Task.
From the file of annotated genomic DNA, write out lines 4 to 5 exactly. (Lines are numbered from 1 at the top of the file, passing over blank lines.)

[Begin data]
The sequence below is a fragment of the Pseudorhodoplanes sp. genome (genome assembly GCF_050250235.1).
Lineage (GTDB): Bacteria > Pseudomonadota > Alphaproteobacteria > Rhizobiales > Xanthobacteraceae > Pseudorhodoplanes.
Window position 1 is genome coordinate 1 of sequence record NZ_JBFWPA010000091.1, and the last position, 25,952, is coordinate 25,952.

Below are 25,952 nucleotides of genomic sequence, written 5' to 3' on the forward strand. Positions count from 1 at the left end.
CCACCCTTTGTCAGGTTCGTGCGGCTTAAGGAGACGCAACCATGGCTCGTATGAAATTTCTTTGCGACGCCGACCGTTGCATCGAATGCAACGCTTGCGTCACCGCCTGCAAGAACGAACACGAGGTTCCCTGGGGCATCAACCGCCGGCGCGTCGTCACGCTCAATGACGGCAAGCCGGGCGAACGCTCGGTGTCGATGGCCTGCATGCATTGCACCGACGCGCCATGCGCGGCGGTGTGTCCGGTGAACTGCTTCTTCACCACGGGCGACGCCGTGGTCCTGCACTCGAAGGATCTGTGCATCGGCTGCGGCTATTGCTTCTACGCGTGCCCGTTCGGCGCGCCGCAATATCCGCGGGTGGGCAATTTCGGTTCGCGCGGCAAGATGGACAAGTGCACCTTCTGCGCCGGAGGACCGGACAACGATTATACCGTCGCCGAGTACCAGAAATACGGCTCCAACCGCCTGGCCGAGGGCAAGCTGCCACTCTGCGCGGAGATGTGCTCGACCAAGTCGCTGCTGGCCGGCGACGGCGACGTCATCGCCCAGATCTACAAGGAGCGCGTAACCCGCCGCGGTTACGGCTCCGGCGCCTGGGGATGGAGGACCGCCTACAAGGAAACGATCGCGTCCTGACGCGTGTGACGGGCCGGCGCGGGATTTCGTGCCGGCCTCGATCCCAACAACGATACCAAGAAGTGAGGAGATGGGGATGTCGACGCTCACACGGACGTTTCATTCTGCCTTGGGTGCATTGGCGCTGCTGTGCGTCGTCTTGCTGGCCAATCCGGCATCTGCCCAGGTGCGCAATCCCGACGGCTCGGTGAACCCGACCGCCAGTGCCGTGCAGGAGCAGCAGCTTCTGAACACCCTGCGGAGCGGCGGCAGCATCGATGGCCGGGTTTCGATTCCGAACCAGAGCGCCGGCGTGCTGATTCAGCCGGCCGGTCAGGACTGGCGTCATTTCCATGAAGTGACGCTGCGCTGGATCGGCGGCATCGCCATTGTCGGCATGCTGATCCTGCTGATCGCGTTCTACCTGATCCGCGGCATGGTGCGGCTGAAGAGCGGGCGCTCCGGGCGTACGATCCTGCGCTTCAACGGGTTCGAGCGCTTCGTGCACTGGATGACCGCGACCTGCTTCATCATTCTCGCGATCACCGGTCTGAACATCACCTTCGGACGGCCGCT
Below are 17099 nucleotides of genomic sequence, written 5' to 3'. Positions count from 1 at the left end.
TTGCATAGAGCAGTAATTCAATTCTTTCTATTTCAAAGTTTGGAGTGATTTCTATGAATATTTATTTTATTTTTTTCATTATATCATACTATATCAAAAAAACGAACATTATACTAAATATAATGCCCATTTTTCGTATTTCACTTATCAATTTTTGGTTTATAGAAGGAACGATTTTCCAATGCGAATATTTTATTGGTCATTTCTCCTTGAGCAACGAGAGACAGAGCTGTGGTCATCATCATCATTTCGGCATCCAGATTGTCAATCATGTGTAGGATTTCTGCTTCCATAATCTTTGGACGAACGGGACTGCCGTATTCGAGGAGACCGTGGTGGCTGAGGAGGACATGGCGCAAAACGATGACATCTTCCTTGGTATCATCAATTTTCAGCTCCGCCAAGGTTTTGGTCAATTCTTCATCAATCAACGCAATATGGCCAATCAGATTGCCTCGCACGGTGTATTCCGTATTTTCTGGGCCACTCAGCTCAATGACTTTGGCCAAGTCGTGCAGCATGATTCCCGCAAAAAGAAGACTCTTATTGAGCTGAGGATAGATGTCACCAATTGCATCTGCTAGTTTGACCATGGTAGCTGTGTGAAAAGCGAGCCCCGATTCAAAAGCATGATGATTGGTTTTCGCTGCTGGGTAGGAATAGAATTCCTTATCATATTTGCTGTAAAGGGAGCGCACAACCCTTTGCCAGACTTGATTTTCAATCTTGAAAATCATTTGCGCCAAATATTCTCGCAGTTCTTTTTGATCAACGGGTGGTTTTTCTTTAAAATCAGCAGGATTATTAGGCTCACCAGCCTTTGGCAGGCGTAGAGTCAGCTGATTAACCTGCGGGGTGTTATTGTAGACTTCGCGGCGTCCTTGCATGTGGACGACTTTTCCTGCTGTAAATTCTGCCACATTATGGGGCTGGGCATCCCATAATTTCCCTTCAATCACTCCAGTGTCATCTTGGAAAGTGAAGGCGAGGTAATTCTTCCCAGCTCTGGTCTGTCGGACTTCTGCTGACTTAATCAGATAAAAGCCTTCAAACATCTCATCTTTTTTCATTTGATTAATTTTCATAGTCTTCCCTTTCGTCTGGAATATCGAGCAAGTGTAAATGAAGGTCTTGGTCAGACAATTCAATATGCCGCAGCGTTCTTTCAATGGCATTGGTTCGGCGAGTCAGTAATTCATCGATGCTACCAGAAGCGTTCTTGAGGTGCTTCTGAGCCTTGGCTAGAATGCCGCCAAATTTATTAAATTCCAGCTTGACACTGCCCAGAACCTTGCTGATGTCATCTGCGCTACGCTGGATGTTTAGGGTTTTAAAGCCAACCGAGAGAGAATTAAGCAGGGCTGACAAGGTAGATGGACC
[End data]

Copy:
Below are 25,952 nucleotides of genomic sequence, written 5' to 3' on the forward strand. Positions count from 1 at the left end.
CCACCCTTTGTCAGGTTCGTGCGGCTTAAGGAGACGCAACCATGGCTCGTATGAAATTTCTTTGCGACGCCGACCGTTGCATCGAATGCAACGCTTGCGTCACCGCCTGCAAGAACGAACACGAGGTTCCCTGGGGCATCAACCGCCGGCGCGTCGTCACGCTCAATGACGGCAAGCCGGGCGAACGCTCGGTGTCGATGGCCTGCATGCATTGCACCGACGCGCCATGCGCGGCGGTGTGTCCGGTGAACTGCTTCTTCACCACGGGCGACGCCGTGGTCCTGCACTCGAAGGATCTGTGCATCGGCTGCGGCTATTGCTTCTACGCGTGCCCGTTCGGCGCGCCGCAATATCCGCGGGTGGGCAATTTCGGTTCGCGCGGCAAGATGGACAAGTGCACCTTCTGCGCCGGAGGACCGGACAACGATTATACCGTCGCCGAGTACCAGAAATACGGCTCCAACCGCCTGGCCGAGGGCAAGCTGCCACTCTGCGCGGAGATGTGCTCGACCAAGTCGCTGCTGGCCGGCGACGGCGACGTCATCGCCCAGATCTACAAGGAGCGCGTAACCCGCCGCGGTTACGGCTCCGGCGCCTGGGGATGGAGGACCGCCTACAAGGAAACGATCGCGTCCTGACGCGTGTGACGGGCCGGCGCGGGATTTCGTGCCGGCCTCGATCCCAACAACGATACCAAGAAGTGAGGAGATGGGGATGTCGACGCTCACACGGACGTTTCATTCTGCCTTGGGTGCATTGGCGCTGCTGTGCGTCGTCTTGCTGGCCAATCCGGCATCTGCCCAGGTGCGCAATCCCGACGGCTCGGTGAACCCGACCGCCAGTGCCGTGCAGGAGCAGCAGCTTCTGAACACCCTGCGGAGCGGCGGCAGCATCGATGGCCGGGTTTCGATTCCGAACCAGAGCGCCGGCGTGCTGATTCAGCCGGCCGGTCAGGACTGGCGTCATTTCCATGAAGTGACGCTGCGCTGGATCGGCGGCATCGCCATTGTCGGCATGCTGATCCTGCTGATCGCGTTCTACCTGATCCGCGGCATGGTGCGGCTGAAGAGCGGGCGCTCCGGGCGTACGATCCTGCGCTTCAACGGGTTCGAGCGCTTCGTGCACTGGATGACCGCGACCTGCTTCATCATTCTCGCGATCACCGGTCTGAACATCACCTTCGGACGGCCGCT